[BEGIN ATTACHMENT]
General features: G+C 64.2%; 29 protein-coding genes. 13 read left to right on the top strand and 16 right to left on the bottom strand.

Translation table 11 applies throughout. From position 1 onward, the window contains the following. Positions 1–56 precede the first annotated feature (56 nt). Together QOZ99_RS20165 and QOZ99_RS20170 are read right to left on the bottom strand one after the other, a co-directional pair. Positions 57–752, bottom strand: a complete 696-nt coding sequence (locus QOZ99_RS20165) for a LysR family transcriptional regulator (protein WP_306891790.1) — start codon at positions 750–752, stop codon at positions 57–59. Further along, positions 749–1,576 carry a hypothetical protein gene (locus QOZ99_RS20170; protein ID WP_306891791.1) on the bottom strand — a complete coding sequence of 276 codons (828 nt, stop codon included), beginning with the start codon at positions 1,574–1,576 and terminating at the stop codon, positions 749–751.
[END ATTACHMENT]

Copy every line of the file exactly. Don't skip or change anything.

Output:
General features: G+C 64.2%; 29 protein-coding genes. 13 read left to right on the top strand and 16 right to left on the bottom strand.

Translation table 11 applies throughout. From position 1 onward, the window contains the following. Positions 1–56 precede the first annotated feature (56 nt). Together QOZ99_RS20165 and QOZ99_RS20170 are read right to left on the bottom strand one after the other, a co-directional pair. Positions 57–752, bottom strand: a complete 696-nt coding sequence (locus QOZ99_RS20165) for a LysR family transcriptional regulator (protein WP_306891790.1) — start codon at positions 750–752, stop codon at positions 57–59. Further along, positions 749–1,576 carry a hypothetical protein gene (locus QOZ99_RS20170; protein ID WP_306891791.1) on the bottom strand — a complete coding sequence of 276 codons (828 nt, stop codon included), beginning with the start codon at positions 1,574–1,576 and terminating at the stop codon, positions 749–751.